The Khashoggi murder hasn’t moderated Saudi Arabia’s behaviour

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Sam Hamad

Saudi Arabia, bringing back memories of the grisly murder of Jamal Khashoggi and the grim reality that no one has been held accountable.

When Saudi Arabia, or rather Crown Prince Mohammed bin Salman (MBS), ordered the torture and murder of dissident journalist Jamal Khashoggi in the Saudi embassy in Istanbul, we warned that the message Saudi was sending is that no critic of MBS is safe.

Now, it seems that Ilyad el Baghdadi, a Palestinian-born pro-democracy activist living in Norway, has received a warning from the Norwegian government, via the CIA, that his life is in ‘potential danger’ from Saudi Arabia.

The threat, which Baghdadi became aware of on the 25th of April, was of such a severe nature that Norwegian authorities whisked him away to a safe location.

This isn’t the first time Baghdadi has fallen foul of autocrats in the Arab world.  The reason he resides in Norway is due to his arrest and expulsion from the UAE in 2015 due to his high-profile support for the Arab spring.  It was in Norway that he sought asylum – Europe is supposed to be a safe haven for those who flee terror, but whether you’re an intellectual like Baghdadi or simply someone fleeing genocidal war, those days are long gone.

Since his rise in Saudi, Baghdadi has been a consistent critic of MBS and the actions and nature of his regime, with the activist telling the Guardian, “if they don’t want to kill me then I am not doing my job.”

As is ever the case with the gormlessly thuggish MBS and his entirely superficial ‘reform agenda’, the irony of Baghdadi warning that they were capable of assassinations abroad will be lost on him.

Though Saudi’s brutality at home is hardly a surprise, in the era of the Arab spring and the rise of the self-styled though entirely phoney ‘reformist’ MBS, the Kingdom, along with their allies in the UAE, has reacted to movements of autonomy in the region by going on the offensive.

In recent years the Saudi-UAE axis has sponsored or fomented counter-revolution in Egypt, Libya, Bahrain, Tunis and, last and worst, Yemen, where it continues to carry out a near-genocidal war.

But the murder of Khashoggi, while intimately related to the above activity, was a different kind of escalation from the Kingdom. It was MBS flexing his muscles globally – showing that the Kingdom’s long, cruel reach can be extended to individual critics in apparently ‘safe’ countries.

But there’s an underlying dynamic to all this that makes it all the more sinister. We all know that Trump is perfectly willing to side with foreign leaders over his intelligence services, as he did in Helsinki with his endorsement of Putin’s absurd denials of cyberwarfare against the evidence provided to him by his state.  And we see a similar dynamic with Saudi Arabia.

Despite the CIA concluding that Khashoggi was murdered on the direct orders of MBS, Trump in his typical style of cognitive dissonance denied that they had concluded any such thing.  Trump claimed the CIA had ‘feelings’ rather than evidence on the matter and, like a broken record, accused the media of reporting ‘fake news’ on the subject.

It was thus entirely unsurprising that when the Trump administration, which had spoken big but empty words about demanding accountability from MBS, sanctioned those identified as responsible for the death of Khashoggi, MBS was not included. Essentially, the Trump administration had helped the crown prince get away with murder and further demonstrated that he’s untouchable.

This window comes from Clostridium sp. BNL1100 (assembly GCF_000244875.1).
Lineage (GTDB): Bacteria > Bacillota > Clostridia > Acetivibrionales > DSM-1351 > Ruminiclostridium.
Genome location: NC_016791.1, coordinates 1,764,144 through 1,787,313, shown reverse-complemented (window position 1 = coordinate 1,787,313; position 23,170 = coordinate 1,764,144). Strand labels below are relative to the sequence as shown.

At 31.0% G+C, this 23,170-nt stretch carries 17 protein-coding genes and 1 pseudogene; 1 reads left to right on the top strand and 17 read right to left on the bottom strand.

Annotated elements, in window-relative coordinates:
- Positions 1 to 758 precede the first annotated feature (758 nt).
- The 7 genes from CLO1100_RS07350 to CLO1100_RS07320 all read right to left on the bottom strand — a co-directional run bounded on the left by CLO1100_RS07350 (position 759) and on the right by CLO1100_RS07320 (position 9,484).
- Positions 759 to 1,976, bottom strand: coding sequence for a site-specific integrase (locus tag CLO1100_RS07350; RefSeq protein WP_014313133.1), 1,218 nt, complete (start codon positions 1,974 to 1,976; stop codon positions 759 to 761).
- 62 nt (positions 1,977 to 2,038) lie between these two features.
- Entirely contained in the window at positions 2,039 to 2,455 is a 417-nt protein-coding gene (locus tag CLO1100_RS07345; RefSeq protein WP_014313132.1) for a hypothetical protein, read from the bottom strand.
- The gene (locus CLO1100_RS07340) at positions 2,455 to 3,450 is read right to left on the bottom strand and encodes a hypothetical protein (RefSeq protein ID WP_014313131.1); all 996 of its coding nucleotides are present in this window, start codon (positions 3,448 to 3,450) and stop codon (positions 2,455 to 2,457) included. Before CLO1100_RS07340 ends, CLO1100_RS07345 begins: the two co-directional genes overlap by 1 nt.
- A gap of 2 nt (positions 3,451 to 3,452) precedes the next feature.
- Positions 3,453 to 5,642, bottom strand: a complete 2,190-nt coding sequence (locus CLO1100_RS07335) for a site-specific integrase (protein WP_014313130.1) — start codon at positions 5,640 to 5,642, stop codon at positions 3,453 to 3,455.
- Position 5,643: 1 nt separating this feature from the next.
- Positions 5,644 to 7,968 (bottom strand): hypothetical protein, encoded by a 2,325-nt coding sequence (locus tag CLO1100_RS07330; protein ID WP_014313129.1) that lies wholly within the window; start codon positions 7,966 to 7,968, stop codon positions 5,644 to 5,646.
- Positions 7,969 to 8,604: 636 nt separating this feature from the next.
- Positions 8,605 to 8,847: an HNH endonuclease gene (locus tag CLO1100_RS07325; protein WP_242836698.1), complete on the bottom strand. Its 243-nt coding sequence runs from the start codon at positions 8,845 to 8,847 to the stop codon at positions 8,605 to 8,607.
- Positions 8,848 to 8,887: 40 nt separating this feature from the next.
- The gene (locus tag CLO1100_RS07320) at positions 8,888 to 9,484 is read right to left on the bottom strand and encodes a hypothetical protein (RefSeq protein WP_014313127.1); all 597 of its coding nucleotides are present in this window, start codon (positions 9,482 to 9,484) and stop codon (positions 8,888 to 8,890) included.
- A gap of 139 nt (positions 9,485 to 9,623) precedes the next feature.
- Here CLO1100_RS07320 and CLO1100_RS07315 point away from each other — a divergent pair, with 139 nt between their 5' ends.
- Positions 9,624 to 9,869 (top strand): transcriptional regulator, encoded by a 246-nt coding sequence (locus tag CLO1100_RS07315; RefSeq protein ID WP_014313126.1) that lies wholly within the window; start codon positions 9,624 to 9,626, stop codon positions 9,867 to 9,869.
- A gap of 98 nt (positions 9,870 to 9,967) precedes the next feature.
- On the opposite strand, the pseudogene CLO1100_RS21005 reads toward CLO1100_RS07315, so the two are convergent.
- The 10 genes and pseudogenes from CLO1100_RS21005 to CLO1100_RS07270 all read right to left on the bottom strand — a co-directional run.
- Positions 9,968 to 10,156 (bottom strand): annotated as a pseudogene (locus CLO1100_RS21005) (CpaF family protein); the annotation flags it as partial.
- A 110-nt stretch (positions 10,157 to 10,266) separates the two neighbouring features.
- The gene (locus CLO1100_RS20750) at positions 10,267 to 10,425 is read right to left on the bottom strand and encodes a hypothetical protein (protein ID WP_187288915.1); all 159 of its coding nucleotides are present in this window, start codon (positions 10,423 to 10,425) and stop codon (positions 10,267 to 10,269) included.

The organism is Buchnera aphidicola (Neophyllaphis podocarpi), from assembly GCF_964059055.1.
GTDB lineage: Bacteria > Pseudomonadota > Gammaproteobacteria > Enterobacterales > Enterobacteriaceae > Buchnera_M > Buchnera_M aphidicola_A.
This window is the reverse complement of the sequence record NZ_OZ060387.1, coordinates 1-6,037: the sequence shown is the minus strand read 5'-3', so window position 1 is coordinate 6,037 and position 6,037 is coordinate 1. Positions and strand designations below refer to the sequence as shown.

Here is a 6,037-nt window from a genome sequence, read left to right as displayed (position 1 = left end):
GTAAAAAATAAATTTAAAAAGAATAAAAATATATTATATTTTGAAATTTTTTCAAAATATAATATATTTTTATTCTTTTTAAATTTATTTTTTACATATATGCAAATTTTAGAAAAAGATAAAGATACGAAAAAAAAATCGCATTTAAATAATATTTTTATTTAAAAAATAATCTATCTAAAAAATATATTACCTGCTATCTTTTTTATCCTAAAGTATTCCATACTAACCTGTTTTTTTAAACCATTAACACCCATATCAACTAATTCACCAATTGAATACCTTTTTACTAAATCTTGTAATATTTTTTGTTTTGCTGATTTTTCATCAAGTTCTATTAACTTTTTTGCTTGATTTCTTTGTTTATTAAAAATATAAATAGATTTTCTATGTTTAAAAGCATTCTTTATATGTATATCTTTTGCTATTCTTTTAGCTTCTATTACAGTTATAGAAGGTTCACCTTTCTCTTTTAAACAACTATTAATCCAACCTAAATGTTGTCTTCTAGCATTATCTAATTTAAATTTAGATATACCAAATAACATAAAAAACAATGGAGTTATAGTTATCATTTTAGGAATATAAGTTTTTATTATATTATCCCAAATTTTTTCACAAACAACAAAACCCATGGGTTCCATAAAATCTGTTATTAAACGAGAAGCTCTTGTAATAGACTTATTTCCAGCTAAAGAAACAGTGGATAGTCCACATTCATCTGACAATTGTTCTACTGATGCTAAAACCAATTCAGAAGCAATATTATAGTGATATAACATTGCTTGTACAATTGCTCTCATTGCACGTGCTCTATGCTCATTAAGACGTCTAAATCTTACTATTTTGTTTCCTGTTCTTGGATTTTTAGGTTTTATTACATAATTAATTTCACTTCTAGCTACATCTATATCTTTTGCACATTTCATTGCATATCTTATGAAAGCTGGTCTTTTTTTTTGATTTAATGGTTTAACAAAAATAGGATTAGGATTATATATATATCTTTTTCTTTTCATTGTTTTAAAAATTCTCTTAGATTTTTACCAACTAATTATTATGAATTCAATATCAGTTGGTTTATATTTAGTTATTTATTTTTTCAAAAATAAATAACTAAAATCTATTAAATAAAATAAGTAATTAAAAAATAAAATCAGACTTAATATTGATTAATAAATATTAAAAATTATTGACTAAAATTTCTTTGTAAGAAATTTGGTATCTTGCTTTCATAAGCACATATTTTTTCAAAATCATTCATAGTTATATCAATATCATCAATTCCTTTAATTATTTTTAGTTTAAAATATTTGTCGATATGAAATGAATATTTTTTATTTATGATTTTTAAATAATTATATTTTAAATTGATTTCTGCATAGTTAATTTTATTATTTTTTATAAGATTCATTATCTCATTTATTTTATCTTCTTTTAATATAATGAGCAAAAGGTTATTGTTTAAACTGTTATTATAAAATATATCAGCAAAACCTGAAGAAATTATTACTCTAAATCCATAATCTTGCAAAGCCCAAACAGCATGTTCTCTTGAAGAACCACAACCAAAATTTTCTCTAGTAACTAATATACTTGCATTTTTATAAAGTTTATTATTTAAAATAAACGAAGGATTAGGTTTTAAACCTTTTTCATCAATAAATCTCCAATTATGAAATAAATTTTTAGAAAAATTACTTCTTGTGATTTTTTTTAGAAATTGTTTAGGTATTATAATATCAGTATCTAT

The fact that the warning of a threat against Baghdadi’s life came from the CIA, of which Saudi is an ally, demonstrates the terrifying reality that mere chance and not any kind of formal curtailing by the US of Saudi potentially saved the life of Baghdadi.

Those who think the US has ultimate control over its tyrannical MENA allies have always overestimated the power of the US and underestimated the autonomy of entities like Saudi. Saudi is acutely aware of how important it is to the US, both economically and strategically, as a lynchpin in preserving the global authority of the US.

Just a week ago, we saw how Trump was influenced by Saudi, the UAE and Sisi regarding a possible designation of the Muslim Brotherhood as a ‘terrorist organisation’.

This might seem all very strange for the self-described ‘America First’ president – that his foreign policy at times seems to be so often pulled by foreign influences.  But it’s not strange at all; in fact, though there’s a significant element of Trump somewhat cluelessly siding with the Saudi-UAE agenda, the reality is that there’s a confluence of interests between them, ranging from Trump’s domestic Islamophobic agenda aligning with Saudi’s counter-revolutionary agenda against the Brotherhood, to their shared will to confront Iran.

This is the era where the US allows its so-called ‘enemies’, namely Assad, Iran and Russia, to get away with genocide, and where Russia can carry out a fatal chemical weapons attack targeting dissidents in the heart of England, so what chance is there for it ever sticking up for those souls who fall victim to its allies?

We live in an age of rising global authoritarianism, and the reality is that the world has become more welcoming to tyranny than to its victims. It was only last month that 37 Saudi dissidents were executed en masse by the Saudi regime while the world turns a blind eye.

Given the fact that MBS got away with the Khashoggi murder entirely unscathed, and with business as usual continuing between the world and Saudi after largely symbolic acts of outrage, we can only hope the next target of Saudi’s global reign of terror is as lucky as Baghdadi.

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AUTHOR

Sam Hamad -Sam Hamad is a Scottish-Egyptian writer based in Edinburgh.

 

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